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Project CornerstoneProject Cornerstone is committed to helping all children and teens in Silicon Valley feel valued, respected and known. Our programs and services help individuals and communities build a web of support around young people so that they grow into healthy, caring and responsible adults.

Washington Open & Project Cornerstone

This Month's Book

Nobody Knew What to Do

This month’s Project Cornerstone book Nobody Knew What To Do by Becky Ray McCain tells the story of how one child found the courage to be an UPstander and tell a teacher about a fellow student being bullied by children in school.



Goals of the lesson include: 

  • Identifying caring adults who provide support and positive communication. 
  • Teachimg students how to tell and make a report. 
  • Using positive self-talk to boost personal power in interpersonal relationships. 
  • Role modeling UPstander responses to support each other. 
  • Creating a caring, safe school environment for all by teaching adults on school campuses how to respond to student reporting. 
  • Generating ways to be UPstanders when faced with cyberbullying.

Previous Month's Books

Mr Peabody s Apples

Mr. Peabody's Apples by Madonna

One of the lessons of the book is that rumors and gossip cannot be taken back. One way for kids to stop rumors is to think before they speak. They can also use this handy acronym, "THINK" to decide whether they are spreading a rumor:


Have You filled a Bucket Today?

Have You Filled a Bucket Today? by Carol McCloud

This book is about expressing daily kindness and appreciation to others. In this month's book lesson, students will learn to use the strong visual imagery of bucket filling as a tool and bucket-filling language to build friendship skills and campus-wide respect.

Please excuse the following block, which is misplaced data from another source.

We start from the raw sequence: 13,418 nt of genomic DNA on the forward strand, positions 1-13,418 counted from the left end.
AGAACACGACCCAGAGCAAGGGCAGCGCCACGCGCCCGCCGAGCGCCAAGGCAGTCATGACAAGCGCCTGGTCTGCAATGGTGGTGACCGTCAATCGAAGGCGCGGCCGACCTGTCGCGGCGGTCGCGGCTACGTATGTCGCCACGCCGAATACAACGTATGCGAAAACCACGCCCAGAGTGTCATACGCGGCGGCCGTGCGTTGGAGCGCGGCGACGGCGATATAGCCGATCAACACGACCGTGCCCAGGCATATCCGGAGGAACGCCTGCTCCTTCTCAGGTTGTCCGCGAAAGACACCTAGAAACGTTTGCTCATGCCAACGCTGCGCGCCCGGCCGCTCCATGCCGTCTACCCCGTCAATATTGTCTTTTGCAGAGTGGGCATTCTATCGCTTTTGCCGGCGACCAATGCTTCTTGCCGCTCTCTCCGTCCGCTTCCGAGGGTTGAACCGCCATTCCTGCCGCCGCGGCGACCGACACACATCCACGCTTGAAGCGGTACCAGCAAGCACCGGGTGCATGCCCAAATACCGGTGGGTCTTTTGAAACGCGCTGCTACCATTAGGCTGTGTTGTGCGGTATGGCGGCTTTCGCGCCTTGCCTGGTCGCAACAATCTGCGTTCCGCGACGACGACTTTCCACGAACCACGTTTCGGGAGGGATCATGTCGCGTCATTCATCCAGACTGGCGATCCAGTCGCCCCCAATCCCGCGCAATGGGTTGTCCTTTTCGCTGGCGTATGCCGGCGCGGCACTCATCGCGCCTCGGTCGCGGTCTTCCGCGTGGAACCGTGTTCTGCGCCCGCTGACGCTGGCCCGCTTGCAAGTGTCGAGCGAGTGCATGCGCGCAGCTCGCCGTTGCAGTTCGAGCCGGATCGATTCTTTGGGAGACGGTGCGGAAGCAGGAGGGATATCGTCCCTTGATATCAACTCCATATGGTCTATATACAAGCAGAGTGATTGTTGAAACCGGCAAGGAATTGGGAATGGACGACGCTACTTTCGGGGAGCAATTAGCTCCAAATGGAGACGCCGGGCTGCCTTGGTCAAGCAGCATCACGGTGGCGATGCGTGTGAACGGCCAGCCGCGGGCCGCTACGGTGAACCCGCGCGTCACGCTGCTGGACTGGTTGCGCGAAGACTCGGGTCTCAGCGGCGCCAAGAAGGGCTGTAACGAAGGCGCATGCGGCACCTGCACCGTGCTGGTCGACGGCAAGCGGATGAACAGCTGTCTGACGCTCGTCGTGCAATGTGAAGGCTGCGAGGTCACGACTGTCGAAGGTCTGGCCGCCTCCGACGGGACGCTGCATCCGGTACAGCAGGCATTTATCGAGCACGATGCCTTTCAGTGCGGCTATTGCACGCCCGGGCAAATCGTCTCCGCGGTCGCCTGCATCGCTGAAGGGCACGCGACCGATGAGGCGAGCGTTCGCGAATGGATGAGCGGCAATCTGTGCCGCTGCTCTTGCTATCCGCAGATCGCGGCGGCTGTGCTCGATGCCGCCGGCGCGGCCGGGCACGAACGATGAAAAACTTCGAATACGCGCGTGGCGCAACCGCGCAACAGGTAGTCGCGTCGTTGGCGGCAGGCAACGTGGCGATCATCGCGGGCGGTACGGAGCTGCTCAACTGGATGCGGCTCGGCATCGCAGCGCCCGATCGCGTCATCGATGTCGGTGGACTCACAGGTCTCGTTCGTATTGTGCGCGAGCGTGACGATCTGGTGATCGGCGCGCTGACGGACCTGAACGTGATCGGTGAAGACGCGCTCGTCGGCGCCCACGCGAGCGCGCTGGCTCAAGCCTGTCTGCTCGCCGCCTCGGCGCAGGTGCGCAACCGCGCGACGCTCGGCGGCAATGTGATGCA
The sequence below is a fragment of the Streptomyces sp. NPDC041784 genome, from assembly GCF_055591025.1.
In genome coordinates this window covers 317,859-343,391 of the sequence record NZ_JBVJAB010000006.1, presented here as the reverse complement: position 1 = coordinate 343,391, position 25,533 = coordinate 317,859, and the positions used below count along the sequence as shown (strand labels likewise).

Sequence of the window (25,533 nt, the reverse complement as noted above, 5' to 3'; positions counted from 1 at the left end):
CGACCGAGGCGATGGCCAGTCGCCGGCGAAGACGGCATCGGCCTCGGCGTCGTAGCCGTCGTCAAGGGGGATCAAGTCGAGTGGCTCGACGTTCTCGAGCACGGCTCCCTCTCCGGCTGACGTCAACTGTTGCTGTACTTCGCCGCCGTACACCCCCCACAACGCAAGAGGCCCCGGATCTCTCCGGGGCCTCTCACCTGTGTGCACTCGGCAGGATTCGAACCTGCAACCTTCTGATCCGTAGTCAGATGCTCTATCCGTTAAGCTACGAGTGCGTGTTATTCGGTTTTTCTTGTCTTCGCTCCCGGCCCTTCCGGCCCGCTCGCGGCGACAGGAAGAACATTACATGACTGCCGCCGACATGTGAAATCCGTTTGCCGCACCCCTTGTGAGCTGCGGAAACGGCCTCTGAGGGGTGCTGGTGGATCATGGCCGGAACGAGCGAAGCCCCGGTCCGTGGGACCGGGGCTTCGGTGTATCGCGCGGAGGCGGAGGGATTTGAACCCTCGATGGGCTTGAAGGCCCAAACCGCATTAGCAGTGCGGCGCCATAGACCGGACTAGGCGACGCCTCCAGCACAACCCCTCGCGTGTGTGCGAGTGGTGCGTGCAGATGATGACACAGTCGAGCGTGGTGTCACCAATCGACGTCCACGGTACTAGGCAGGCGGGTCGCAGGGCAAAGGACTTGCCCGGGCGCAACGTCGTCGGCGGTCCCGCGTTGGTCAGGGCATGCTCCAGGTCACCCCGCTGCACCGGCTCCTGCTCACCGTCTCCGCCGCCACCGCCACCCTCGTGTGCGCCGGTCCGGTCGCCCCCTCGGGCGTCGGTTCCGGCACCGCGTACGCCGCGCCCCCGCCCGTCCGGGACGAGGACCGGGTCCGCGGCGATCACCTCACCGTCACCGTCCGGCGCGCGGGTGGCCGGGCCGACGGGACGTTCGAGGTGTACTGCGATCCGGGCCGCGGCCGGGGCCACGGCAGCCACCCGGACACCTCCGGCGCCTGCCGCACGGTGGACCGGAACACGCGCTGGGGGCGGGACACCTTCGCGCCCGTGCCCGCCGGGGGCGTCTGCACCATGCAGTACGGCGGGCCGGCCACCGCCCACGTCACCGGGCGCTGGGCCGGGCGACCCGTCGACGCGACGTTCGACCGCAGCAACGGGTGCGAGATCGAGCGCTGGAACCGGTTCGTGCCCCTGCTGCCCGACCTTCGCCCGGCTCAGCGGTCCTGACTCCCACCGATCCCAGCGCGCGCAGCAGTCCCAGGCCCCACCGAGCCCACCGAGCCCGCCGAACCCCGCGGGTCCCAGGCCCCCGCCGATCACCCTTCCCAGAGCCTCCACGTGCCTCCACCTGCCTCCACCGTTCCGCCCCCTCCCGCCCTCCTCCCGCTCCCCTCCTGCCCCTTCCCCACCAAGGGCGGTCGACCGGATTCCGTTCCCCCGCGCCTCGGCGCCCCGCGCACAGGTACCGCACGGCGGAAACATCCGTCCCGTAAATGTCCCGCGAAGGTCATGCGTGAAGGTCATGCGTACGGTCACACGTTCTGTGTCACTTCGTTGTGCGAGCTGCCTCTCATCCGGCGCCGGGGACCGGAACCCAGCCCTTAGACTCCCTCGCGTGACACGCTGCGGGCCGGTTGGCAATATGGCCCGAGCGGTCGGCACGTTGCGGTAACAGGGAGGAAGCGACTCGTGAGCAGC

A video of someone reading the book out loud can be found here.

Bucket with flowers and the phrase  Be a bucket Filler.  Be kind

Giraffe s Can t Dance

Giraffes Can’t Dance by Giles Andreae. In this book, Gerald, a gangly giraffe, wants to join in at the dance; but all the other animals make fun of him. Luckily, Gerald meets a friendly cricket that helps him tap into his inner-self and discover his unique talents.

One of the most important lessons discussed in this book is: There are some things we can control, and some things that we can’t control. In the story, Gerald is teased with name-calling and put-downs. His new friend, the cricket helps him learn that he only has power and control over how he responds to the teases and put-downs. He learns to focus on the fact that you have the power to choose how to react to situations.

Like Gerald, your child is learning about developing positive personal power. One important aspect of personal power is being responsible for your own behavior and feelings. We discussed some specific skills to gain personal power:

• Be an optimist. Look on the bright side, and expect good things to happen.

• Tune in to your inner voice, and use positive self-talk. 

• Build a skill. Learn what you need to do to improve, and then practice!

• Be an UPstander. Use your words and actions to make sure that everyone—including yourself, is treated with respect.

• If you need help with any of these skills, find a supportive peer or adult who will offer you the help you need.

We hope you will talk with your child about Giraffes Can’t Dance to reinforce the message at home and help your child to develop these skills: 

• Create opportunities to encourage her or him to try new things. 

• Offer praise for their willingness to try. 

• Whenever possible, give your child control over choices and decisions made at home. 

• Whenever they’re in a negative situation, help your child “switch the channel” to reframe their inner dialogue to create an “I can do it!” attitude.

Before You Speak - Think
WO & Project Cornerstone
Bucket full of hearts and stars over the words